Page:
We’re here again with our weekly geek trivia tidbits. Some fun ones coming up over this week, some of which we include below, other’s that we simply couldn’t get to due to space limitations. If you haven’t bookmarked it already, check out a MUCH fuller weekly list that BoardGameGeek puts out – we review it regularly ourselves as part of our efforts here and it is a delight!
If you didn’t see it last week, we want to be sure you know that Doxacon Seattle tickets are now available for purchase. here is a $10 discount for early bird purchasing. We’re deep in the details of putting things together, but it’s already shaping up to be a fun time – we look forward to having you join us!
By the by, if you are a vendors or volunteer, we have special discount pricing. If you’re a vendor or volunteer (or would like to be one!), drop us a line and we’ll happily help you out!
October 22– When critiqued for his lack of results despite great efforts, Thomas Edison famously retorted “Results! Why, man, I have gotten a lot of results! I know several thousand things that won’t work.” But on this day in 1879, Edison and his team found a result that would benefit the world over: the best filament to use in an incandescent light bulb so that it would actually be usable. Read more at The Franklin Institute.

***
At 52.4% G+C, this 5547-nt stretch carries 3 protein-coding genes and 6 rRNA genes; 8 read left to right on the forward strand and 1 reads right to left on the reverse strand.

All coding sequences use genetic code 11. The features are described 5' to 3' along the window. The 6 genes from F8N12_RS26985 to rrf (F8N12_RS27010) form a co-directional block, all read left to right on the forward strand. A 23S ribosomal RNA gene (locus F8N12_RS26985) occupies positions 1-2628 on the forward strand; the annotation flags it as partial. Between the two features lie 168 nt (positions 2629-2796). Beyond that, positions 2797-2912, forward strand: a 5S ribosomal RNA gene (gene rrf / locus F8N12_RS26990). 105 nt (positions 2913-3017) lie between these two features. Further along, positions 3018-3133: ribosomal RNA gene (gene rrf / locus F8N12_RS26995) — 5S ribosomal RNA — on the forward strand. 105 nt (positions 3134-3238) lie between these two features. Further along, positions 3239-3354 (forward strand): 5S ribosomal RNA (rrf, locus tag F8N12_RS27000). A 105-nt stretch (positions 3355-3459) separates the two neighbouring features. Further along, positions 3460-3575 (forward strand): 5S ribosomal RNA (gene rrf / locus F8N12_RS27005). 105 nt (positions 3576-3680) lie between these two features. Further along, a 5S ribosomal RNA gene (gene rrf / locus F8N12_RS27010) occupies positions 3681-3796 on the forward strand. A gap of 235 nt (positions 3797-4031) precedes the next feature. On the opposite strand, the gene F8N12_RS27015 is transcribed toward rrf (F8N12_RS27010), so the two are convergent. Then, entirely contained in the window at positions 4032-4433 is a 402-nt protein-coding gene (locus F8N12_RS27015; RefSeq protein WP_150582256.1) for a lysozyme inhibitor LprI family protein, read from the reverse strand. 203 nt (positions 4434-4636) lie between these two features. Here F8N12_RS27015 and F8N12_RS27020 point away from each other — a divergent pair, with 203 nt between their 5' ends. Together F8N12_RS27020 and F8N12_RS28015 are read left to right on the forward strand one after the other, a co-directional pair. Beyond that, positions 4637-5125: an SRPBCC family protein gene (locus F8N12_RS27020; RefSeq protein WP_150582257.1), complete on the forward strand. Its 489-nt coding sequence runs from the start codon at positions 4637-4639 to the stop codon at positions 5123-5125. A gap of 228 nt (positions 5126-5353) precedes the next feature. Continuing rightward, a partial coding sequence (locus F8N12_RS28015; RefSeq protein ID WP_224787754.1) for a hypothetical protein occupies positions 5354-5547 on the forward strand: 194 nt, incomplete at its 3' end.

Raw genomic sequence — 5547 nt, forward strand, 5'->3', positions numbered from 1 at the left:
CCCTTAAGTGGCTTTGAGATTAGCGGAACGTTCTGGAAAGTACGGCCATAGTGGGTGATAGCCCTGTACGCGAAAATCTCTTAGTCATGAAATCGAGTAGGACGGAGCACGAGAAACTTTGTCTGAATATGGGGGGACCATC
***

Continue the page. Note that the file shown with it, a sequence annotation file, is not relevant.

October 23 – The genius of Weird Al Yankovic, born today in 1959, is broadly recognized. So popular are his works that celebrities across genres & mediums consider it a privilege to be referenced in his pastiche, parody, and comedy work. For his part, Yankovic credits his success to pursing what he enjoys and being given the inspiration & opportunity to do so from Dr. Demento’s comedy radio show.
October 26 – Though we have a more pragmatic (and realistic!) idea of the potential and danger of AI, the movie The Terminator nonetheless continues to inspire and delight. Premiering on this day in 1984, it would end up grossing more than 10 times its budget and spawning a successful and popular franchise. Check out CBS’s retrospective on the occasion of it’s 30th anniversary (2014).
October 28 – The use of fingerprints took root in the United States only relatively recently – in 1904 (on this day) when Saint Louis detectives became the first police in the United States to keep a fingerprint database. This was due in part to a case of mistaken identity at a Kansas prison and subsequently, a presentation at the St. Louis World’s Fair by Scotland Yard. Thus sold on the system, their adoption of fingerprinting helped further the utility and use of fingerprints, which we enjoy even to this day. Read more at the Cleveland Police Museum website.
The Intersection of Faith and Fandom